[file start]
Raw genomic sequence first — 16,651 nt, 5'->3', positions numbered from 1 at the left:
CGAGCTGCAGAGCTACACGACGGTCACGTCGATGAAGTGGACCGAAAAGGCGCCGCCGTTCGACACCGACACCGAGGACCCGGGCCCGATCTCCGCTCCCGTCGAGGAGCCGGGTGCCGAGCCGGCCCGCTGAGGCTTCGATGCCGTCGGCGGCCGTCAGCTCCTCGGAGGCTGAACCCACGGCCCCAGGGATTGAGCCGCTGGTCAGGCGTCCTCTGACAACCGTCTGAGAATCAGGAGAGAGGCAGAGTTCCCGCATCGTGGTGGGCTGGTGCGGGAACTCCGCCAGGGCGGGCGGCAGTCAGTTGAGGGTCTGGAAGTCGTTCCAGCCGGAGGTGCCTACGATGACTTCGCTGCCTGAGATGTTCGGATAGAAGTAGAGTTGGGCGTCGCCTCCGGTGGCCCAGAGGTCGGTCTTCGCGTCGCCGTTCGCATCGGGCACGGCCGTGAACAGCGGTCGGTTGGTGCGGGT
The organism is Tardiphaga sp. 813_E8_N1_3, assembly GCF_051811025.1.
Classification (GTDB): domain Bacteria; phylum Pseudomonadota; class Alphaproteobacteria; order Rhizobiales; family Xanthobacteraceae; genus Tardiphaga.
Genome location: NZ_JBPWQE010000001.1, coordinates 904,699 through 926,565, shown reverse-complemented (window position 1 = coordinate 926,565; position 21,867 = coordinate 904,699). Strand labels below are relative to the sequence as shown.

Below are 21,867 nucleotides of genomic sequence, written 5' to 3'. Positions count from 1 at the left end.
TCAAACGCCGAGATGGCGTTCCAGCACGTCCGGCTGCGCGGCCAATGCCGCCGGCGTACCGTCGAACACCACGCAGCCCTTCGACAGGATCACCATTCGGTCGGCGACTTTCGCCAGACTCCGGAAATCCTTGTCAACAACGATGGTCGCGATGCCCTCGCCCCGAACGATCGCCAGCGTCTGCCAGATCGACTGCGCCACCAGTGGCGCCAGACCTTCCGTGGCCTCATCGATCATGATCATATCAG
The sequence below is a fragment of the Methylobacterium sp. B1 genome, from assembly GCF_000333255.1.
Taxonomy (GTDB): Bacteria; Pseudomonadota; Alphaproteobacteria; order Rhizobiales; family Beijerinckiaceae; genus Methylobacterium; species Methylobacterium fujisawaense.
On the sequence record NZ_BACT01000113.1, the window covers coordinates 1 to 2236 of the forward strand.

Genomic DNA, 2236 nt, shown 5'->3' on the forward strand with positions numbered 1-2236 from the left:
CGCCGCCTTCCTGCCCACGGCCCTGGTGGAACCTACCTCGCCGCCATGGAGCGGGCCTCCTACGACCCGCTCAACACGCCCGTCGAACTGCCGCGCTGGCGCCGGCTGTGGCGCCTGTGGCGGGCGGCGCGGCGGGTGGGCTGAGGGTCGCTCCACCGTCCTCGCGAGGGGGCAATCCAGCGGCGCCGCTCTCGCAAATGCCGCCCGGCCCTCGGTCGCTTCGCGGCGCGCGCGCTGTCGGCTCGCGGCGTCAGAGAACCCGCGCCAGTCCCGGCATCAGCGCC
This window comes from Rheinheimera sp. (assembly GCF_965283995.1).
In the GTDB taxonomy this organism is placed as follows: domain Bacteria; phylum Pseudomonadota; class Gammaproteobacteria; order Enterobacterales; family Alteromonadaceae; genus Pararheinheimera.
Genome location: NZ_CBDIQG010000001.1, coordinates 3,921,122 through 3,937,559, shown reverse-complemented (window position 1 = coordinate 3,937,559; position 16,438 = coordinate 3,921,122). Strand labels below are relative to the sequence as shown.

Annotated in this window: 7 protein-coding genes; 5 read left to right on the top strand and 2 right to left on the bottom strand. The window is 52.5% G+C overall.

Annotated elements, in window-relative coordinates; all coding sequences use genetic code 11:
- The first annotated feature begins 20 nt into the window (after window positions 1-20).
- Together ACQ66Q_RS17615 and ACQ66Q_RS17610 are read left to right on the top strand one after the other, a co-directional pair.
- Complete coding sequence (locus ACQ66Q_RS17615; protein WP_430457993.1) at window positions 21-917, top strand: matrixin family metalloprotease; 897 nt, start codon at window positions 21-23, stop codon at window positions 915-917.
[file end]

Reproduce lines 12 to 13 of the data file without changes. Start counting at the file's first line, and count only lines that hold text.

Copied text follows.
CGCCGCCTTCCTGCCCACGGCCCTGGTGGAACCTACCTCGCCGCCATGGAGCGGGCCTCCTACGACCCGCTCAACACGCCCGTCGAACTGCCGCGCTGGCGCCGGCTGTGGCGCCTGTGGCGGGCGGCGCGGCGGGTGGGCTGAGGGTCGCTCCACCGTCCTCGCGAGGGGGCAATCCAGCGGCGCCGCTCTCGCAAATGCCGCCCGGCCCTCGGTCGCTTCGCGGCGCGCGCGCTGTCGGCTCGCGGCGTCAGAGAACCCGCGCCAGTCCCGGCATCAGCGCC
This window comes from Rheinheimera sp. (assembly GCF_965283995.1).